Google Beams, Curiosity and Innovation

Last week when I toured Google’s corporate headquarters, the “Googleplex,” I was shown a monitor that had an image of the planet earth with multicolored beams of light shooting up from the various contintents. The beams represented Google searches that were presently being conducted from those locations. (For example, when I searched on Google this morning for an article on “augmented intelligence,” it would have appeared on Google’s global search monitor as a beam of light shooting up from Greenwich, Connecticut where I live.)

What stood out to me when I observed Google’s global search monitor was that locations such as North America, East Asia and Western Europe were aflame with Google beams of search activity whereas some regions like Africa and much of South America were largely dark.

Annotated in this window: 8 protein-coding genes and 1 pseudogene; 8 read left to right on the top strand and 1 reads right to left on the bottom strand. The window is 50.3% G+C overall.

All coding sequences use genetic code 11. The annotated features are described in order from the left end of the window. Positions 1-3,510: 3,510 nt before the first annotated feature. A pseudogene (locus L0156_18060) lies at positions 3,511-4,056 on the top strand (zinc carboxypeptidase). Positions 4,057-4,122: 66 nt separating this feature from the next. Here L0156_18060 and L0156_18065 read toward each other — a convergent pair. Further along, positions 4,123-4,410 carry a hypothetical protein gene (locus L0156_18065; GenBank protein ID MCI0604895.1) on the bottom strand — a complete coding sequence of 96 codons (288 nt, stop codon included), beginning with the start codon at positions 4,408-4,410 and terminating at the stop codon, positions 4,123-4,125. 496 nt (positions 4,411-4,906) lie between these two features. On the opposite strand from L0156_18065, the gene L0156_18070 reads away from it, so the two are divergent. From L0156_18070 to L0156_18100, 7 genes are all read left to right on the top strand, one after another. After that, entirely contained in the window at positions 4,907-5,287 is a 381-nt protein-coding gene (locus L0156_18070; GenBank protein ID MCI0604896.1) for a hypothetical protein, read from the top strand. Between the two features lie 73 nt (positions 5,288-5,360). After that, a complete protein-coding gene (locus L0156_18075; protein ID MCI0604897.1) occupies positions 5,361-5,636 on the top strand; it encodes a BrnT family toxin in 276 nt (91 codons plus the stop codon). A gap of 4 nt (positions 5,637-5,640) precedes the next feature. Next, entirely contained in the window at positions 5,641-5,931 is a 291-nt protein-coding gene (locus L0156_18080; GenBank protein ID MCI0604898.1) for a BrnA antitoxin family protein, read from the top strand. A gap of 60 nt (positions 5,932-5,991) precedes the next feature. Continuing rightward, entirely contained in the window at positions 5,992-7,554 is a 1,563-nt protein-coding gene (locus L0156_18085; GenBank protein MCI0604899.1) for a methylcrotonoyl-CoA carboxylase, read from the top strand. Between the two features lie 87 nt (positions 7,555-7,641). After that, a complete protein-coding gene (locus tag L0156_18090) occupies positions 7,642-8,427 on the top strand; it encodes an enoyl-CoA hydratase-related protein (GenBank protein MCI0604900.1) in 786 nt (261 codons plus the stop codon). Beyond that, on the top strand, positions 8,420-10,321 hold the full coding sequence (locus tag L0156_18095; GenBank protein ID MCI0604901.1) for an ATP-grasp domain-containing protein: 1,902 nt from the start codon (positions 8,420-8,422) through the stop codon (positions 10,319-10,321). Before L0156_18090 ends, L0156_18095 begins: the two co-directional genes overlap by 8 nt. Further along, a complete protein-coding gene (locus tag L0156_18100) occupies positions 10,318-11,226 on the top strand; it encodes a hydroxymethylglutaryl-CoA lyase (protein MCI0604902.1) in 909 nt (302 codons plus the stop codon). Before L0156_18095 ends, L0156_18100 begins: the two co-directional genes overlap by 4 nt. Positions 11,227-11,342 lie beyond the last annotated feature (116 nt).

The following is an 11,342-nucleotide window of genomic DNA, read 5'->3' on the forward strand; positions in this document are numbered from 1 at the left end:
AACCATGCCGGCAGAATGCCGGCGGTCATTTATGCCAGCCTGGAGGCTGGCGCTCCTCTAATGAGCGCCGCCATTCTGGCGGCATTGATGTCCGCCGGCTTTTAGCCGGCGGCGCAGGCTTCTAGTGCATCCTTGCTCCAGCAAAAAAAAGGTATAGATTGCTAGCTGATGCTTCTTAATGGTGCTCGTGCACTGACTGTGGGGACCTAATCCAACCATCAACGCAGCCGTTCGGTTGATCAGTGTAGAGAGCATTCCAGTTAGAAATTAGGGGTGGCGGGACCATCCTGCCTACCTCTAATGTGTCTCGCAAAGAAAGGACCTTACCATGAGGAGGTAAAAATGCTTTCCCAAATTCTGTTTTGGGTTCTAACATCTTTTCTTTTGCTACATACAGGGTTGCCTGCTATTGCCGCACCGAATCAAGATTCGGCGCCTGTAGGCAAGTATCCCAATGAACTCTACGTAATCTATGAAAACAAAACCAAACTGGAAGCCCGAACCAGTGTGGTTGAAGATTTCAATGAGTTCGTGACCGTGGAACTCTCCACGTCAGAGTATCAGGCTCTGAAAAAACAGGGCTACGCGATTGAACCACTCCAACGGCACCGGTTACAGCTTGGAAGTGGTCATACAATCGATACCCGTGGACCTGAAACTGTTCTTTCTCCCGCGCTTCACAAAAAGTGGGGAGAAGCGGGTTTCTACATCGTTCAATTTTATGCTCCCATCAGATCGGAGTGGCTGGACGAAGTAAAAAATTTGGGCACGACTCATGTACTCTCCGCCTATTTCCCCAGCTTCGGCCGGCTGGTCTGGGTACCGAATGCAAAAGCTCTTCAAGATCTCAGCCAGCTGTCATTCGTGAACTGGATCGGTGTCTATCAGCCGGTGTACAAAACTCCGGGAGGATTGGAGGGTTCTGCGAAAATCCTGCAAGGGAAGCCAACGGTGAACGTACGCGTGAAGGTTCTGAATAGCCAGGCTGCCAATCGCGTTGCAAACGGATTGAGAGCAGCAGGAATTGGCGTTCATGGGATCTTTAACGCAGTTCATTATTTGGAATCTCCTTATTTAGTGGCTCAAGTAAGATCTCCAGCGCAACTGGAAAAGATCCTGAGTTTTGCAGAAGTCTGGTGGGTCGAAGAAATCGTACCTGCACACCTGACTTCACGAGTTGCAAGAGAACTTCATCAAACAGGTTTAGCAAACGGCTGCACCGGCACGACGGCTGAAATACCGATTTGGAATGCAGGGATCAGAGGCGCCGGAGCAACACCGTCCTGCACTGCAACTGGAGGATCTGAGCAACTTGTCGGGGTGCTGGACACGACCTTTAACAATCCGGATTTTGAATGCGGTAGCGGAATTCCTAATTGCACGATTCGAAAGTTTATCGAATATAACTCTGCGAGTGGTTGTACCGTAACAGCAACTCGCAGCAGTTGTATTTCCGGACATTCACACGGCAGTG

If Google searches can be thought of as a proxy for curiosity and learning, then locations (nations and organizations) that are aflame with search activity are preferable to locations that are dark. Google beams might also reflect a nation or organization’s prospects for innovation because curiosity and learning typically precede innovation. (This article on augmented intelligence and Google that appeared in The Atlantic provides some basis for my assertion.)

This raises some important questions for leaders of organizations. How would your organization look versus your competitors on Google’s search monitor? Is it aflame with Google beams that are augmenting the intelligence of your people to learn, grow and innovate or is it largely dark?

Connection and employee engagement are critical to curiosity, learning and innovation. People care about improving the organization when they feel connected to it. They also contribute more to and receive more from the marketplace of ideas and innovative undertakings when they feel connected to their group. This was one of the issues I addressed in my presentation at Google on The Force of Connection that you can download here.

Be Sociable, Share!